I was getting bored with my own opening question asking exhibitors do you have anything that's new for under $2000. For two days, I was getting either a gleeful "Yes!" or a slow "No but . . ." Mike Manousselis, Director of Marketing for Dynaudio USA, surprised me with a new answer: "Well, we have something that is not new but it's price is new and it is now under $2000."
Shown in Tom Norton’s photo are the Platinum versions of Dynaudio’s Confidence C2 floorstander ($15,000, left) and C1 stand-mount (middle)loudspeakers in the new Platinum trim, which I had seen and heard at 2013 shows. But I was more interested in the news that the Excite 12 loudspeaker, which has been a reference for Bob Reina since he reviewed it in March 2010, has been replaced by the Excite X14 ($1500/pair). My photo wasn’t usable, unfortunately, but I auditioned the X14s in a system comprising the Octave V40 SE 45Wpc, tube integrated amplifier ($5300), T+A DAC S8 ($3250), with Amarra running on a MacBook, Dynaudio Stand 3X stands ($350/pair), and in-akustik Reference interconnects and speaker cables, and was impressed by what I heard.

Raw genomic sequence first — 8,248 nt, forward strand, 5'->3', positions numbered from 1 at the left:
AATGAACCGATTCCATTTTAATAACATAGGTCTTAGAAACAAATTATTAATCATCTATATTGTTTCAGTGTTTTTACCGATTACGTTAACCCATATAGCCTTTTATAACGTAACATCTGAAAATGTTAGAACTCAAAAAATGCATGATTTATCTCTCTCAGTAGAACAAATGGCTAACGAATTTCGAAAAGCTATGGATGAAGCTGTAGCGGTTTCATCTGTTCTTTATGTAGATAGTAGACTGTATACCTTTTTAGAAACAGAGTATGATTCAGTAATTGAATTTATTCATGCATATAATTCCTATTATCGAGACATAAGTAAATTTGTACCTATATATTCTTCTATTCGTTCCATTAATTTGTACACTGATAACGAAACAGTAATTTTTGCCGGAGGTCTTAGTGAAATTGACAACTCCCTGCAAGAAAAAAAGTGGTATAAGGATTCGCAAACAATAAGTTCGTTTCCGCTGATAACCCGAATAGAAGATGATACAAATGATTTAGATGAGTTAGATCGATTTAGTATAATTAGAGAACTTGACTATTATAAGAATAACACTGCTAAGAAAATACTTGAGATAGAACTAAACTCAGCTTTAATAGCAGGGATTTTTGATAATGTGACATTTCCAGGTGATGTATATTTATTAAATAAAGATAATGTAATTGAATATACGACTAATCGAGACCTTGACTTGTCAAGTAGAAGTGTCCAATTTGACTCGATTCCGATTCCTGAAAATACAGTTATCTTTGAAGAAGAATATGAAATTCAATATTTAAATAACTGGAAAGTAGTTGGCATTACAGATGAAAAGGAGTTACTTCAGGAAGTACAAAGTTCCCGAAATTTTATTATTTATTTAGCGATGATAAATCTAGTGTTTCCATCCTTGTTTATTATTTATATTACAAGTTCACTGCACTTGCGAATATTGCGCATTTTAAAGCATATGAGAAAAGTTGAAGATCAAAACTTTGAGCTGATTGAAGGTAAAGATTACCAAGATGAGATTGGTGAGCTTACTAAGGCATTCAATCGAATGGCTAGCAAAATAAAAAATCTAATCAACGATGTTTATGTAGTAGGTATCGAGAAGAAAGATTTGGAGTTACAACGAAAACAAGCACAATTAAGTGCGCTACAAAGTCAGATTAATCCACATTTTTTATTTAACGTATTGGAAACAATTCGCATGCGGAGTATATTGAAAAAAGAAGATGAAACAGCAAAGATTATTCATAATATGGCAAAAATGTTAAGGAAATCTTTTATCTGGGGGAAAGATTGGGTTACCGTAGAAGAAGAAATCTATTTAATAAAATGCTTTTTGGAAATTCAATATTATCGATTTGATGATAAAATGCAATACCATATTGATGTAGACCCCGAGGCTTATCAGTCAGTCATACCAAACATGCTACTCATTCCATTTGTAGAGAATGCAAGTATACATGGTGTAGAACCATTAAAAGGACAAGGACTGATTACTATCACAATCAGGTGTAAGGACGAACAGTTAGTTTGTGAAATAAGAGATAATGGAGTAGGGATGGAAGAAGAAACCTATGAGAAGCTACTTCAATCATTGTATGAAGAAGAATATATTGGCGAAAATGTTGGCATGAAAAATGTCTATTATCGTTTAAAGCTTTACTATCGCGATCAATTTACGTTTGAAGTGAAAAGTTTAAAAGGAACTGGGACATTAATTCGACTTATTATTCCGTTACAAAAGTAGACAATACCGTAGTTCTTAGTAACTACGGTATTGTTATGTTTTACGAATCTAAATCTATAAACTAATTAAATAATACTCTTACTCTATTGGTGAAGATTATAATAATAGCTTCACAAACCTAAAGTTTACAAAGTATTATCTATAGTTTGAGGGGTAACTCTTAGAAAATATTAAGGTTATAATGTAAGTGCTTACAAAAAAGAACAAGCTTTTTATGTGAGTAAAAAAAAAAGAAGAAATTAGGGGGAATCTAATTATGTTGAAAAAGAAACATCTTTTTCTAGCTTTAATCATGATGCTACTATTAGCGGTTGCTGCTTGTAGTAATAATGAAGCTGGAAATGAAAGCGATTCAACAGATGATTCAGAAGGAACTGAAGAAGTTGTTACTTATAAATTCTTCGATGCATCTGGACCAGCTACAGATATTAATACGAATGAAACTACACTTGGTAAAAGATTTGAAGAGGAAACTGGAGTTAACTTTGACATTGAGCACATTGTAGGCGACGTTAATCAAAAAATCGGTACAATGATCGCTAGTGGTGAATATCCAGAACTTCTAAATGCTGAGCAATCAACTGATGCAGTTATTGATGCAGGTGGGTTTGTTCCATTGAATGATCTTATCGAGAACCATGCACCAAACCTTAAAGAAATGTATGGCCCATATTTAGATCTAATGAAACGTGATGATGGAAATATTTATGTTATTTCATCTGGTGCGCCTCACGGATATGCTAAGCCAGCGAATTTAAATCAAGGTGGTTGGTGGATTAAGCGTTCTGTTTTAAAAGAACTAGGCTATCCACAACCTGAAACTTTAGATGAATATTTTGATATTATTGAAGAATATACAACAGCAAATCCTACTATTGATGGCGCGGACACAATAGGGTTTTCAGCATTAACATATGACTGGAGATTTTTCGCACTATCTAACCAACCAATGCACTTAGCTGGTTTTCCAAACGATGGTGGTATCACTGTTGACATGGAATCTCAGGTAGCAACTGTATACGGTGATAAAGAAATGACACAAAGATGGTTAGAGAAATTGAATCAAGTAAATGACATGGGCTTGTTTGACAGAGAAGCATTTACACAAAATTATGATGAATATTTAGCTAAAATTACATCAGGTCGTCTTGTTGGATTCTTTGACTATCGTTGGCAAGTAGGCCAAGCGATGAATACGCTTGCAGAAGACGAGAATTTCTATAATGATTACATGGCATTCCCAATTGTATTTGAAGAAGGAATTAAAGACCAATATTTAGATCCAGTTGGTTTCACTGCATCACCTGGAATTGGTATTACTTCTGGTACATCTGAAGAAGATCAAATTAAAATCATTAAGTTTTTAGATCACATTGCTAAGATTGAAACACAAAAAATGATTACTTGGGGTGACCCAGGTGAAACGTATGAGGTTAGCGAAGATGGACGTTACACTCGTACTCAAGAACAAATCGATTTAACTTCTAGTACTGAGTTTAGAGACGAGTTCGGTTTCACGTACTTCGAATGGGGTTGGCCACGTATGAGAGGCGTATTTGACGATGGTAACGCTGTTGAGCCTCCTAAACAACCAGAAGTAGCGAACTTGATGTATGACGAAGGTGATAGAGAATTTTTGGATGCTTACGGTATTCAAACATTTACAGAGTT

Once again, Unison Research scored a 10. Distributed by Colleen Cardas and Marc Phillips of Colleen Cardas Imports, the new Unison Research Triode 25 integrated amplifier ($3495) exhibited beautiful sweetness and marvelous delicacy in a Handel piano recording by Murray Perahia (whom I’m going to hear live on February 20, yippee). The amp is switchable between 22Wpc in triode mode and 45Wpc in pentode, and sounds equally fine in both.